Despite Loss, Amazon Beats the Street, Has Cash

Riding strong electronics and international sales through a traditionallyslower quarter, Amazon.com (Nasdaq: AMZN) posteda pro forma net loss of US$49 million, or 21 cents per share, for the firstquarter ended March 31st, beating initial analyst estimates by 3 to 4 cents.

In discussing the results, Amazon chief executive officer Jeff Bezos emphasized the value its e-commerce platform is creating with new partners such as Borders.com.

“Over the last year, it’s become increasingly clear that our platform hasbecome valuable to other companies,” Bezossaid. “But we don’t expect to rely on newrevenues from this segment to reach our goal of pro forma profitability bythe end of Q4. We will rely on vendor management, inventory management, andsignificant gains in operating productivity.”

Bezos also said that Amazon expects to add additional product categories both in the U.S. and internationally.

Growth Chart

Amazon said that it expects its second quarter losses to remain flat or slightly improve during the next quarter.

Amazon’s net sales for thefirst quarter rose 22 percent compared to the same quarter last year, withelectronics net sales growing 56 percent and international sales 76 percent.

Shares of Amazon closed Tuesday at $15.68, down 52 cents, an hour before the companyreleased its first quarter results. At the start of after-hours trading, the stock rose to $15.80.

Amazon stock has gained over the past few weeks, jumping from around $11, in response to early announcements by Amazon of the narrower-than-expected loss.

Momentum Building?

In January, Amazon beat forecasts for its fourth-quarter 2000 results, but warned at thetime that sales for 2001 would be less than analysts expected. Amazon alsoannounced a $150 million restructuring charge at that time and the layoff of 1,300 workers.

Amazon said Tuesday that it expects to take additional restructuring and other charges of over $50 million during the second quarter of the year.

Skeptics Remain

Not all analysts are convinced Amazon is positioned for profitability by theend of the year. The e-tail powerhouse became involved in a verypublic battle with former Lehman Brothers vice president of convertiblesstrategy Ravi Suria, over a report in which Suria said Amazon did not haveenough money to survive 2001.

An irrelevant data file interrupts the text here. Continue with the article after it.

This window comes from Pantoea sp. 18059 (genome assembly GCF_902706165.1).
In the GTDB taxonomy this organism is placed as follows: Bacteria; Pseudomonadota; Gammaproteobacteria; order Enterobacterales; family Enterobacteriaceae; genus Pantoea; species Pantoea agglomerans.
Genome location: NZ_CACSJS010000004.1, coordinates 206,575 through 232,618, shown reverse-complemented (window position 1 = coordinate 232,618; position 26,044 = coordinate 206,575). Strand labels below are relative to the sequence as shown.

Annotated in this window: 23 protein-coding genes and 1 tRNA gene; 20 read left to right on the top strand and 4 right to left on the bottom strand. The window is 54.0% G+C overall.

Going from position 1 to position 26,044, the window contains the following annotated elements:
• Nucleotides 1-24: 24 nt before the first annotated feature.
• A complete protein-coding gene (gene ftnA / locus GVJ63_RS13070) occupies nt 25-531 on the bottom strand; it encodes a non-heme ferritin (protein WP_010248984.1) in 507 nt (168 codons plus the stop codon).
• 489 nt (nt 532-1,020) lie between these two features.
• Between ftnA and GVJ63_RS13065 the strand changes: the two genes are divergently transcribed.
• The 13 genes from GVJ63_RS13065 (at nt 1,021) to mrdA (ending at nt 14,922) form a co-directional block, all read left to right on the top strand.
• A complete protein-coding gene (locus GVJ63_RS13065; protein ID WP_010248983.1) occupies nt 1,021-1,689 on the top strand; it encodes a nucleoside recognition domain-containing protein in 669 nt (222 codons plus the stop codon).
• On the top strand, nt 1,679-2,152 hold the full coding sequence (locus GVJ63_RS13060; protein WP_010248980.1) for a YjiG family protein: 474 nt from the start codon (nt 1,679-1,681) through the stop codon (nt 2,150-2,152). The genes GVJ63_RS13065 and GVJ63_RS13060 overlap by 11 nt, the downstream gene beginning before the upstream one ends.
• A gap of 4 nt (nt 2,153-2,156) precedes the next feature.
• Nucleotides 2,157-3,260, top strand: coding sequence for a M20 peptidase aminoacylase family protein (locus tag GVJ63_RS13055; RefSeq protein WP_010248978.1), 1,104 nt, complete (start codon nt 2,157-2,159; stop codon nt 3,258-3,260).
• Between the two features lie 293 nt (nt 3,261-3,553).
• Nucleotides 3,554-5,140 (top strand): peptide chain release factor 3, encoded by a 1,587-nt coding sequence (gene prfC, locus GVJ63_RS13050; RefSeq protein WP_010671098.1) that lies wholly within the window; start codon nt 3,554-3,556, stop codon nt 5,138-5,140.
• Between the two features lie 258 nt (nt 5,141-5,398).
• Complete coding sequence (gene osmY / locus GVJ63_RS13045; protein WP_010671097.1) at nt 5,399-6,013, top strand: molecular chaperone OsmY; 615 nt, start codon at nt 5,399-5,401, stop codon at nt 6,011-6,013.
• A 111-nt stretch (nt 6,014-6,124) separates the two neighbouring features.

Amazon said Tuesday that it ended the first quarterwith $643 million in cash and marketable securities.

One major area of analyst concern seemed to be verified Tuesday, however, withAmazon’s core books, music and video category (BMV) showing only 2 percentyear-to-year net sales growth. In contrast, late-comer Barnesandnoble.com said it will report a 23 percent increase in sales for the first quarter over the year-ago period.

“The real thing long-term that affects the growth (in BMV) is customerexperience, and we do have folks working on initiatives that we think will behelpful,” Bezos said. “All of the energy and attention that historically went into top-line growth, we are now very focused on operational profitability. (But) noone should believe we are done with U.S. BMV growth.”

Brick Building

Most analysts agree on one point: that in order to reach its goal,Amazon must continue partnering with other brick-and-mortar retailers.

Amazon took a major step in that direction with the announcement on April11th that it was taking over Borders’ online operations and re-launchingthe Borders’ site as a co-branded Amazon site in August.

The new site will combine the selection of books, music, videos and DVDscurrently available through Amazon and several features unique to theBorders site, namely store location information and in-store eventcalendars.

Amazon also significantly expanded its product offerings over the firstquarter, introducing a Software Downloads store, a global alliance to offerthe Adobe e-books, and a new free music downloads community.

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